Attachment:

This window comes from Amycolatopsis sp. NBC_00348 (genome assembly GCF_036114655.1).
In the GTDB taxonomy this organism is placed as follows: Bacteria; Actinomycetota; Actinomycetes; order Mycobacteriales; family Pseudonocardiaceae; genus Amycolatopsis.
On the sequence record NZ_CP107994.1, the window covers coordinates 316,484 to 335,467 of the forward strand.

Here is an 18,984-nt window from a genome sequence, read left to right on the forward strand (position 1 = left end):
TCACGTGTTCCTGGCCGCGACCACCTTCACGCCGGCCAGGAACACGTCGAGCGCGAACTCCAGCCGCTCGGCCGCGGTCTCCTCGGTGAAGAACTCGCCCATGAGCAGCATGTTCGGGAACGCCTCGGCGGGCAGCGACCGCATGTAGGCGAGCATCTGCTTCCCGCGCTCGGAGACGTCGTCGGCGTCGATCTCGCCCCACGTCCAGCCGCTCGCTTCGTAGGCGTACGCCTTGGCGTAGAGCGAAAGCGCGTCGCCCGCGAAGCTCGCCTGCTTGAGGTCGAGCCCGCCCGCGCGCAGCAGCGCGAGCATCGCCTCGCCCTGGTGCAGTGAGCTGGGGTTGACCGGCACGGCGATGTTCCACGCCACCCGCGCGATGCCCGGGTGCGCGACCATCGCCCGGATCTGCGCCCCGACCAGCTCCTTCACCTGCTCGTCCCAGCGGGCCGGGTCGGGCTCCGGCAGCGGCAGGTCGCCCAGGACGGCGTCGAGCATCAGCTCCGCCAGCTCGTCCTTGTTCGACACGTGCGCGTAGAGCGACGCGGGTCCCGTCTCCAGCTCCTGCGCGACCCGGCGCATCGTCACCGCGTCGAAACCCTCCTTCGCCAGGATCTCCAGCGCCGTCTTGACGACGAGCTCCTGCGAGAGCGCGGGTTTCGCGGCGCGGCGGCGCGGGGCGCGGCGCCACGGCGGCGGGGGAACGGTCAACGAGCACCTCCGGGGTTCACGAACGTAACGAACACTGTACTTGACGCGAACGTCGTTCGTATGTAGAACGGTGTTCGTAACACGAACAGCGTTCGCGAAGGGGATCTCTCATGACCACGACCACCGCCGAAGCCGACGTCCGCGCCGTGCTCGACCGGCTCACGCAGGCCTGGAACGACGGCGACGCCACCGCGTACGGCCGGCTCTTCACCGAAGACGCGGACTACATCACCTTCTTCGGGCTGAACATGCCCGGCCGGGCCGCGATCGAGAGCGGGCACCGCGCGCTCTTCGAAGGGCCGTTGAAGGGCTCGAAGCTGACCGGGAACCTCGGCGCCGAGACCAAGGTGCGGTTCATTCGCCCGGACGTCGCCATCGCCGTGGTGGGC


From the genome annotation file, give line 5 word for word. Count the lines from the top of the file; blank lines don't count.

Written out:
TCACGTGTTCCTGGCCGCGACCACCTTCACGCCGGCCAGGAACACGTCGAGCGCGAACTCCAGCCGCTCGGCCGCGGTCTCCTCGGTGAAGAACTCGCCCATGAGCAGCATGTTCGGGAACGCCTCGGCGGGCAGCGACCGCATGTAGGCGAGCATCTGCTTCCCGCGCTCGGAGACGTCGTCGGCGTCGATCTCGCCCCACGTCCAGCCGCTCGCTTCGTAGGCGTACGCCTTGGCGTAGAGCGAAAGCGCGTCGCCCGCGAAGCTCGCCTGCTTGAGGTCGAGCCCGCCCGCGCGCAGCAGCGCGAGCATCGCCTCGCCCTGGTGCAGTGAGCTGGGGTTGACCGGCACGGCGATGTTCCACGCCACCCGCGCGATGCCCGGGTGCGCGACCATCGCCCGGATCTGCGCCCCGACCAGCTCCTTCACCTGCTCGTCCCAGCGGGCCGGGTCGGGCTCCGGCAGCGGCAGGTCGCCCAGGACGGCGTCGAGCATCAGCTCCGCCAGCTCGTCCTTGTTCGACACGTGCGCGTAGAGCGACGCGGGTCCCGTCTCCAGCTCCTGCGCGACCCGGCGCATCGTCACCGCGTCGAAACCCTCCTTCGCCAGGATCTCCAGCGCCGTCTTGACGACGAGCTCCTGCGAGAGCGCGGGTTTCGCGGCGCGGCGGCGCGGGGCGCGGCGCCACGGCGGCGGGGGAACGGTCAACGAGCACCTCCGGGGTTCACGAACGTAACGAACACTGTACTTGACGCGAACGTCGTTCGTATGTAGAACGGTGTTCGTAACACGAACAGCGTTCGCGAAGGGGATCTCTCATGACCACGACCACCGCCGAAGCCGACGTCCGCGCCGTGCTCGACCGGCTCACGCAGGCCTGGAACGACGGCGACGCCACCGCGTACGGCCGGCTCTTCACCGAAGACGCGGACTACATCACCTTCTTCGGGCTGAACATGCCCGGCCGGGCCGCGATCGAGAGCGGGCACCGCGCGCTCTTCGAAGGGCCGTTGAAGGGCTCGAAGCTGACCGGGAACCTCGGCGCCGAGACCAAGGTGCGGTTCATTCGCCCGGACGTCGCCATCGCCGTGGTGGGC